The problems she refers to are unfortunately as alive today as they were 16 years ago, and we must continue to scrutinize our approaches to human rights issues around the world to ensure that we do not place the right to life and personal autonomy of any individual on a lower scale for any reason.
I had a letter published in today’s Irish Times, in response to Breda O’Brien’s article on Saturday, “Genuinely tolerant society will not be a cold house for religion”.
A chara, – Breda O’Brien writes that “how we handle gay rights versus religious rights will determine whether we become a polarised society that is a cold house for religion, or a genuinely tolerant society”.
Implicit in this comparison is a faulty assumption these rights fall under equivalent categories. Ms O’Brien might plausibly contrast religious views of society against secular views, both being deeply held outlooks.
However, the same cannot be said of gay rights, which are a recognition of an innate characteristic. In classical liberal terms, the rights afforded to religion are derived from freedom of speech and association, and in a pluralist society we should naturally be respectful of differences in such matters, whereas the rights recognised for gay people are a matter of equality before the law, which surely ranks higher in any estimation of rights. – Is mise,
Bray, Co Wicklow.
On Tuesday, the Supreme Court ruled that Portmarnock Golf Club was entitled to exclude women from full membership (I covered this on Facebook, still not in the habit of posting such things here). I would agree with their decision in this case, based on the idea that individuals have the freedom to associate with others on the terms they decide for themselves. I’m not saying that this is an absolute right in all cases, particularly that there could be discrimination on the basis of race that should at times be prevented.
(Having said that, while it cost them money in the courts, and anything that hurts them is a good thing, I see little sense either in forcing the British National Party to allow membership to those who aren’t white. They very clearly are a racist party, I can think of no reason someone who wasn’t white would wish to join, and allowing them to be explicit about it had the benefit of discouraging votes from them.)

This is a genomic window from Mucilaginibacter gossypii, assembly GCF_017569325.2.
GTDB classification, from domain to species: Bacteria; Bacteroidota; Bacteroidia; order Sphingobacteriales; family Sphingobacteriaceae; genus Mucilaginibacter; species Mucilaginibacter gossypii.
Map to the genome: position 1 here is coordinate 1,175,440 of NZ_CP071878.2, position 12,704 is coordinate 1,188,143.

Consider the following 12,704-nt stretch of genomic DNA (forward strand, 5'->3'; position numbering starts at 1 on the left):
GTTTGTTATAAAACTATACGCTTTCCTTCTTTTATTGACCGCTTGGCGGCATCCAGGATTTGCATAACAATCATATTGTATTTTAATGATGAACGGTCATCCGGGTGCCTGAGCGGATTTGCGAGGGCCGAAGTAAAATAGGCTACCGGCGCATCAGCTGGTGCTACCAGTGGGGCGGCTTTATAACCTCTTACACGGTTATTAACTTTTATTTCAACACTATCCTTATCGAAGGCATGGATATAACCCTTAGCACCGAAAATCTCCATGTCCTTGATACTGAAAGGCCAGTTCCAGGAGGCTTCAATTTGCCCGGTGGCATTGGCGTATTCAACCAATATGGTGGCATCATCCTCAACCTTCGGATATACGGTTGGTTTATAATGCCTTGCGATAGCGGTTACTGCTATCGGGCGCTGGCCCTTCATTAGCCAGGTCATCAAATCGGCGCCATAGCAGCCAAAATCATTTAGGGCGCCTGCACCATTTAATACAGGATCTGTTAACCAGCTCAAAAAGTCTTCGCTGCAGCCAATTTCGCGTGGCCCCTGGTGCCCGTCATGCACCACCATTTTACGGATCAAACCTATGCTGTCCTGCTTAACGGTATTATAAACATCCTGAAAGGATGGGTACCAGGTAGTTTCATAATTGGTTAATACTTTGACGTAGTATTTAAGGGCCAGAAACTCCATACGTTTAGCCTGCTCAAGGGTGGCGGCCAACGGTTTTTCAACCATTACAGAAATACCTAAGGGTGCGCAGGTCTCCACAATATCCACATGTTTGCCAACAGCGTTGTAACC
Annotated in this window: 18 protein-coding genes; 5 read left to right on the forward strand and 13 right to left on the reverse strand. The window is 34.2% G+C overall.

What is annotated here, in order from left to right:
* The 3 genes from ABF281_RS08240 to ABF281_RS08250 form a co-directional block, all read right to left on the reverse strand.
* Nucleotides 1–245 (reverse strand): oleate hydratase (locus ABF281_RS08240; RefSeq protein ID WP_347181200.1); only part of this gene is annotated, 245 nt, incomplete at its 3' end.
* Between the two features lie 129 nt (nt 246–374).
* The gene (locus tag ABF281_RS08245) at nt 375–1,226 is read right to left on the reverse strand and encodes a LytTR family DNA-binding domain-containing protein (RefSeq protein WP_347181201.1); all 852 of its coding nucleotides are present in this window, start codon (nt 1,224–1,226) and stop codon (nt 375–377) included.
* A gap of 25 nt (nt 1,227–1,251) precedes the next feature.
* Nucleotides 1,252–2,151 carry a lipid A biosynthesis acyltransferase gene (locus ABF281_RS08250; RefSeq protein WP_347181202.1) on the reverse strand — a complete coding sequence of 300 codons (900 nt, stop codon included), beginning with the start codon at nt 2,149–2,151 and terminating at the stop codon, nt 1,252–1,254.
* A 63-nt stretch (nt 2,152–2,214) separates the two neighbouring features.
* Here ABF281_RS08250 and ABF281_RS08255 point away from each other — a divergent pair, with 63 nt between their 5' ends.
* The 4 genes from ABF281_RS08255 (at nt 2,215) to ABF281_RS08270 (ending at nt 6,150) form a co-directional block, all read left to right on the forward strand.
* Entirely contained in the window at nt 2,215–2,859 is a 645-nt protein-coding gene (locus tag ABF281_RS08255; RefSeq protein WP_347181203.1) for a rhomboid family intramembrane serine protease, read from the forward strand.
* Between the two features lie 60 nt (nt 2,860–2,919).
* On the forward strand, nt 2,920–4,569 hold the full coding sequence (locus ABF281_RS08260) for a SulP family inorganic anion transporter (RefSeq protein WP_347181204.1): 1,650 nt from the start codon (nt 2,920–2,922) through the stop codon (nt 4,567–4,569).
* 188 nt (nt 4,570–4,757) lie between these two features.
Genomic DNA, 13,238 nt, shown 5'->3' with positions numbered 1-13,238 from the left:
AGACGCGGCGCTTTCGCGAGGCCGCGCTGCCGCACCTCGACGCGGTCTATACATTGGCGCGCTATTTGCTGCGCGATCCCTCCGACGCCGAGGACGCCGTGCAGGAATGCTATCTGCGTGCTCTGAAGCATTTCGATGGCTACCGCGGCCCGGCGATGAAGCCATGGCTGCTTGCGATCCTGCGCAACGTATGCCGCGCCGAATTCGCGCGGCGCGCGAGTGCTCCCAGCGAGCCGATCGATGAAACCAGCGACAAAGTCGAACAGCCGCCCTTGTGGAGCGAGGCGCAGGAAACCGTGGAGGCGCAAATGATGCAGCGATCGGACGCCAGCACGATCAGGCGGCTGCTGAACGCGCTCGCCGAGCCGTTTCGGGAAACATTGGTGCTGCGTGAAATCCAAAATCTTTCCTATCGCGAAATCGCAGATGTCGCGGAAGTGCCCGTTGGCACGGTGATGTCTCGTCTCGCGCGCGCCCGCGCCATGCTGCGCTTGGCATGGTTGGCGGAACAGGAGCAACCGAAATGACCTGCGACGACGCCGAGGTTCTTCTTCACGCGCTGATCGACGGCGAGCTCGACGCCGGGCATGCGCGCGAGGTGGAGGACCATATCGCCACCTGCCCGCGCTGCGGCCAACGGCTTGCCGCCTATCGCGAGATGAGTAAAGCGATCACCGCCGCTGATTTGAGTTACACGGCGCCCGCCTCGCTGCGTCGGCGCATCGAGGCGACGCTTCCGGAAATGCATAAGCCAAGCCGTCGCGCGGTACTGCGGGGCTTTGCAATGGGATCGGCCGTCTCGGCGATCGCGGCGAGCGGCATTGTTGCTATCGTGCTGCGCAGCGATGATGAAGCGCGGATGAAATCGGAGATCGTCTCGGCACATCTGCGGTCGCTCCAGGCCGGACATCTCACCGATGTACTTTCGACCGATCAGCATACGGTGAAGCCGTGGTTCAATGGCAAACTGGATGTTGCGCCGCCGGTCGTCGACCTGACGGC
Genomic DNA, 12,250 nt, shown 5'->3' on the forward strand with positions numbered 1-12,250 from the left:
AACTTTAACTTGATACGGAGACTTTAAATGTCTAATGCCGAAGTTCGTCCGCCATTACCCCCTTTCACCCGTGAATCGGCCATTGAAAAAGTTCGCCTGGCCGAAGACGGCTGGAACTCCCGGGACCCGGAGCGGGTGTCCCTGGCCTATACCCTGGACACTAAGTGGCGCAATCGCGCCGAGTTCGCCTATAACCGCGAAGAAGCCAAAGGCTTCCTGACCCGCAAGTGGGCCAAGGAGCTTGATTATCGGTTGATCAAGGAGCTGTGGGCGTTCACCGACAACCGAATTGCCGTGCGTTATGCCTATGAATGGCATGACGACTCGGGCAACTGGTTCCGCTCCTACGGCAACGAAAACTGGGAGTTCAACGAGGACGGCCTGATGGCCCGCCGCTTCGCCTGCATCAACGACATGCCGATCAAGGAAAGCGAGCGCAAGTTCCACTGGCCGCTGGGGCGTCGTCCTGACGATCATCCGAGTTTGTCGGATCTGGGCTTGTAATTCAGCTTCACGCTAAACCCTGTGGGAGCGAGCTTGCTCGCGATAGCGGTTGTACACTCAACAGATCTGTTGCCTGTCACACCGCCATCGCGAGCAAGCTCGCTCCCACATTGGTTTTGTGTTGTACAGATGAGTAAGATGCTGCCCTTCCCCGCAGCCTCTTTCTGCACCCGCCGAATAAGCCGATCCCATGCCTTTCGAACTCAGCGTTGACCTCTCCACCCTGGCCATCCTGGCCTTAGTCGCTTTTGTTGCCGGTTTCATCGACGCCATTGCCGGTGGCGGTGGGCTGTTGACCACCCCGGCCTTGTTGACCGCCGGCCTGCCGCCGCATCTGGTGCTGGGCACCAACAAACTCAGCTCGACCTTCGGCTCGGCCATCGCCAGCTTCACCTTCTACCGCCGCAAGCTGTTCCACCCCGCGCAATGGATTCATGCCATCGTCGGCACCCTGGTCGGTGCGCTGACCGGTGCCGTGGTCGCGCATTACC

This is a different case to whether sex discrimination should be allowed in matters of employment. It is easy to conflate issues because of the broad similarity of what is involved, and the common principles, but because there are no economic structures, the principles are subtly different. In this case it is simply a matter of the freedom of association, that in a free society any group of people may come together to decide how they want to organize.
There are any number of ladies’ clubs around the country, which no one objects to. They may not bother stating explicitly in their rules that their membership is exclusively for women, but it is understood to be so. For whatever reason, men and women often like to associate without the other. Some women might like to chat at their book club, while men might like there to be only other men while chatting in the members’ bar in Portmarnock. Perhaps a ladies’ sports gym would have been a better example, as men and women respectively often like to be with their own before and after sports. Not all do, of course. I have little interest in sport myself, and in general, prefer mixed groups. And in any case, I hope never to middle-aged enough to wish to join a golf club.
The bigger perspective really is where does what is known as the equality agenda end. As far as I’m concerned, the state should tackle discrimination in as far as it is directly responsible for the employment or association. However people wish to organize socially should be their affairs. What those on the left of this and related issues forget is where we’ve come from, and what they historically fought against. In years gone by, conservatives sought to mould society in a particular image, and interfered with matters that should have been the private domain, controlling the interactions between individuals. This is now what those who wish to force social clubs to open their membership are trying to achieve in reverse. Until all units of society are tolerant and diverse, at least in principle, they don’t seem to be happy. Except, that is, that they won’t tolerate those who have no wish for diversity.